Station HYPO is proud to host the following article written by CAPT David Houff, an active duty Intelligence Officer and Commanding Officer of NIOC Texas.
My first insight, and one that my CMC and I comment upon frequently with our sailors, is that we’re amazed at the talent level of our force. Frankly, we both note that “our junior sailor- and JO-selves” would simply not have been able to compete with the sailors/officers we see on a daily basis in the command. It makes it very easy to accomplish mission with such a talented and dedicated workforce. It is not at all unusual to see our most junior sailors provide subject matter expertise and briefings to very senior officers and members of the intelligence community. We’re in great shape now, and will continue to be, as these junior personnel mature into future CMCs and COs.
Second, I greatly benefit from cross-detailing personally and see the potential to expand cross-community/cross-designator opportunities for officers at more junior levels moving forward. Although it is critical to allow JOs to develop their tradecraft within designator, there are probably selective opportunities for cross-designator billets that will help broaden the IWC’s ability to synchronize and leverage the diversity of the community in support of the fleet. Numerous officers in my wardroom have asked about the potential to do this and are eager for the challenges such assignments would bring. My observations in Texas lead me to characterize the information warfare community (particularly linkages between “intel” and “cryptology”) as “never closer.” In fact, I was surprised at how much our notionally “single source” command leverages “All Source” to conduct our current missions, and I already knew the value of cryptologic input into the work being done at intel centers or on major intel staffs. Bringing a higher knowledge level of METOC and IP capabilities could help us grow even closer as an IWC. It is clear that we’re progressing well on building an IWC culture.
Third, and certainly not specific to just the IWC, is a question that I (and my CMC) get asked frequently by our officers and sailors–“how do you prepare to command (or to become a Chief/CMC)?” My answer is that nothing fully prepares you for the variety of “command” scenarios that are always circumstantially different, but the best steps to prepare are to: (1) seek out a diversity of billets and responsibilities that will broaden your experiences in various scenarios and (2) seek duties that bring you into contact with command decisions (e.g., be the legal officer, SAPR POC, DAPA, etc.). Similar to working out physically, building “reps” of situations and decisions arms you to be a better sailor, chief, and/or officer and gets you as prepared as possible for command challenges.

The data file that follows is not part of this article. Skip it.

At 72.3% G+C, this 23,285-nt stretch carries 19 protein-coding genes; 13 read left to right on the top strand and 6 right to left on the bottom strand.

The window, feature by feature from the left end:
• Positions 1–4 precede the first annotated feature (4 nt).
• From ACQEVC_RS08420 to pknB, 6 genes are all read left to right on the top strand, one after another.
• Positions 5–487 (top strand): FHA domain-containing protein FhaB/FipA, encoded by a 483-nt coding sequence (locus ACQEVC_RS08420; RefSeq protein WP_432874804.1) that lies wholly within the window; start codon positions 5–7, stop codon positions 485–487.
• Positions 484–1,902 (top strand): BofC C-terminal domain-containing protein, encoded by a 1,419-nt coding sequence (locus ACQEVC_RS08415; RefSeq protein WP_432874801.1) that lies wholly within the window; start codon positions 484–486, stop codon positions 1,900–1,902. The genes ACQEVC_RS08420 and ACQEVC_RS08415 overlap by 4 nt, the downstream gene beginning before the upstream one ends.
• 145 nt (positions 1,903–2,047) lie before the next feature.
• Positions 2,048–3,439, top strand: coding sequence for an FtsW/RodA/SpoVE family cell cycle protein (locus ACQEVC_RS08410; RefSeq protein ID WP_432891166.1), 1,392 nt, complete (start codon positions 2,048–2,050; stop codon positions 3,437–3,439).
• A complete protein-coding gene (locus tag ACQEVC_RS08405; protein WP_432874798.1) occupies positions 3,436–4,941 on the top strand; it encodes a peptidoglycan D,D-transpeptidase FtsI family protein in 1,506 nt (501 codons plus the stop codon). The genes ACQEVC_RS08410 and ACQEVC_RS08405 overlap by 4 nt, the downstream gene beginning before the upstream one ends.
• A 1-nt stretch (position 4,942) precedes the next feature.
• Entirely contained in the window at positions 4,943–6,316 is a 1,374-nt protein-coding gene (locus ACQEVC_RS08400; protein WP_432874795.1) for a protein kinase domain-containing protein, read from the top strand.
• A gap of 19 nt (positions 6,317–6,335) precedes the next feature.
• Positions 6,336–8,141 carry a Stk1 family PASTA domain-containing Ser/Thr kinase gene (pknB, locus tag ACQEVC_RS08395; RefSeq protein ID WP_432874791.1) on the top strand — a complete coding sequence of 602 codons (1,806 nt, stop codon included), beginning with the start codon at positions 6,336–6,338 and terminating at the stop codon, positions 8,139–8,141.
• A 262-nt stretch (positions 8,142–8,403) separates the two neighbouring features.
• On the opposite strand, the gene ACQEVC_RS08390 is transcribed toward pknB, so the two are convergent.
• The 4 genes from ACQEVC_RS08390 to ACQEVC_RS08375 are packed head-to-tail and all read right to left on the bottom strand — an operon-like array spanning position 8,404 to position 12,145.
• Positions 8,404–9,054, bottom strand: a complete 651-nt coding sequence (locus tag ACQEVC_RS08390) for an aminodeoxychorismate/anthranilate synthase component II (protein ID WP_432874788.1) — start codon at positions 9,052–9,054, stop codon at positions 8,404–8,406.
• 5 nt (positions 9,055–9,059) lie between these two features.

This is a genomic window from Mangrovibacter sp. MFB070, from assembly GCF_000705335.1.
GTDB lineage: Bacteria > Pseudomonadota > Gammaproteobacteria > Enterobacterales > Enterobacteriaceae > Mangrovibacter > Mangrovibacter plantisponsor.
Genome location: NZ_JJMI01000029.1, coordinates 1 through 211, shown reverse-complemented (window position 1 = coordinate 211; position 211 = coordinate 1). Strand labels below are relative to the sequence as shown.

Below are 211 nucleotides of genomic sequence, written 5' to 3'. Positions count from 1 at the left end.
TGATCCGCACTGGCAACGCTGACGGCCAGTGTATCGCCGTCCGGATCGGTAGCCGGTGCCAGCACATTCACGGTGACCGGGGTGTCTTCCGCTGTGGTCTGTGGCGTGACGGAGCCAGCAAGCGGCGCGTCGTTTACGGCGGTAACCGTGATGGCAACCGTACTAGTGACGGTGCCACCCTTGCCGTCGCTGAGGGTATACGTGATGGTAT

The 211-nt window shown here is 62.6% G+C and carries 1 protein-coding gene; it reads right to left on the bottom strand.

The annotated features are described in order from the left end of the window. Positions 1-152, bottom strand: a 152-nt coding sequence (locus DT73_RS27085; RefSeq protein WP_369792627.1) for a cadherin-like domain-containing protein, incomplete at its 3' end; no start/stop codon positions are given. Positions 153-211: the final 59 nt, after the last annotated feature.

CAPT David Houff biography:
Captain Houff is currently assigned as the Commanding Officer, Navy Information Operations Command, Texas at San Antonio, TX.
As a Junior Officer, he served in USS UNDERWOOD (FFG-36). Transitioning from Surface Warfare to Naval Intelligence, he was assigned to the Chief of Naval Operations Intelligence Plot (CNO-IP) at the Pentagon as a watch officer. Following the Pentagon assignment, he served as Naval Intelligence Watch Officer and Director of Naval Intelligence (DNI) briefer at the Office of Naval Intelligence (ONI), Suitland, Maryland. He then was the Senior Intelligence Analyst at U.S. Naval Forces Central Command and U.S. FIFTH FLEET Headquarters in Manama, Bahrain, supporting Maritime Interception Operations and OPERATIONS SOUTHERN WATCH and DETERMINED RESPONSE. He also served as the Assistant Flag Intelligence Officer (N2) for Commander Cruiser-Destroyer Group TWO/Commander GEORGE WASHINGTON Battle Group, where he completed a combat deployment including missions in support of OPERATION ENDURING FREEDOM, OPERATION SOUTHERN WATCH, and OPERATION NOBLE EAGLE. After CRUDESGRU TWO, he served as Assistant U.S. Naval Attaché in Moscow, Russia, where he represented Senior US Government, DOD, and USN officials to their counterparts in the Russian Federation. He also was a military professor at the Naval War College in Newport, RI. Immediately prior to reporting to USAFRICOM, he was the Deputy Commander of the Joint Special Operations Command Intelligence Brigade (JIB), where he led over 500 all-service, civilian, interagency, and contractor intelligence personnel supporting JSOC’s vital special operations missions.
CAPT Houff earned a B.S. degree in History, with distinction and honors, from the U.S. Naval Academy in 1991 and a M.A. degree in History from the University of Maryland, College Park. He is a graduate (with highest distinction) from the U.S. Naval War College’s College of Naval Command and Staff as well as from the Joint Forces Staff College (JFSC). While at the JFSC, CAPT Houff received the MacArthur Award for excellence in critical campaign analysis/writing. He is a Joint Qualified Officer. He also is a graduate of the Defense Language Institute-Washington, D.C., in the Russian language.